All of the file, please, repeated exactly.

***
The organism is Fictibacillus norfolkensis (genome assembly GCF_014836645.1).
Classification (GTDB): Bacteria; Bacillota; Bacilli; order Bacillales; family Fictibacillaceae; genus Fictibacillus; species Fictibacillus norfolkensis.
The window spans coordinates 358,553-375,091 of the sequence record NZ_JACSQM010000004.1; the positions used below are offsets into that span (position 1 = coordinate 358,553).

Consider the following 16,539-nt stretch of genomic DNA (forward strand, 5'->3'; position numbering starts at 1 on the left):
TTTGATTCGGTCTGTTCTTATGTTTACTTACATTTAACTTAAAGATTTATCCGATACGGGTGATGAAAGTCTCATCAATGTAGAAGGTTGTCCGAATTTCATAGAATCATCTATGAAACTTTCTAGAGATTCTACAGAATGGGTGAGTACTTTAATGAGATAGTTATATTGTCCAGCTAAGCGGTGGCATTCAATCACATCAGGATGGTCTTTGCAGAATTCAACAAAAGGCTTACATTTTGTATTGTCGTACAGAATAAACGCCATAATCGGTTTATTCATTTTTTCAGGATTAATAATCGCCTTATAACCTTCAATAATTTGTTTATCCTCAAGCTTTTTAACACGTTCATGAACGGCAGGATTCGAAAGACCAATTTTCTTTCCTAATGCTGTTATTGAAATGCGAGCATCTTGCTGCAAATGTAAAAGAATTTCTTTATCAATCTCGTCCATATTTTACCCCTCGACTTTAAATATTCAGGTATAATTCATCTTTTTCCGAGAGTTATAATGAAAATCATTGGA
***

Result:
The organism is Fictibacillus norfolkensis (genome assembly GCF_014836645.1).
Classification (GTDB): Bacteria; Bacillota; Bacilli; order Bacillales; family Fictibacillaceae; genus Fictibacillus; species Fictibacillus norfolkensis.
The window spans coordinates 358,553-375,091 of the sequence record NZ_JACSQM010000004.1; the positions used below are offsets into that span (position 1 = coordinate 358,553).

Consider the following 16,539-nt stretch of genomic DNA (forward strand, 5'->3'; position numbering starts at 1 on the left):
TTTGATTCGGTCTGTTCTTATGTTTACTTACATTTAACTTAAAGATTTATCCGATACGGGTGATGAAAGTCTCATCAATGTAGAAGGTTGTCCGAATTTCATAGAATCATCTATGAAACTTTCTAGAGATTCTACAGAATGGGTGAGTACTTTAATGAGATAGTTATATTGTCCAGCTAAGCGGTGGCATTCAATCACATCAGGATGGTCTTTGCAGAATTCAACAAAAGGCTTACATTTTGTATTGTCGTACAGAATAAACGCCATAATCGGTTTATTCATTTTTTCAGGATTAATAATCGCCTTATAACCTTCAATAATTTGTTTATCCTCAAGCTTTTTAACACGTTCATGAACGGCAGGATTCGAAAGACCAATTTTCTTTCCTAATGCTGTTATTGAAATGCGAGCATCTTGCTGCAAATGTAAAAGAATTTCTTTATCAATCTCGTCCATATTTTACCCCTCGACTTTAAATATTCAGGTATAATTCATCTTTTTCCGAGAGTTATAATGAAAATCATTGGA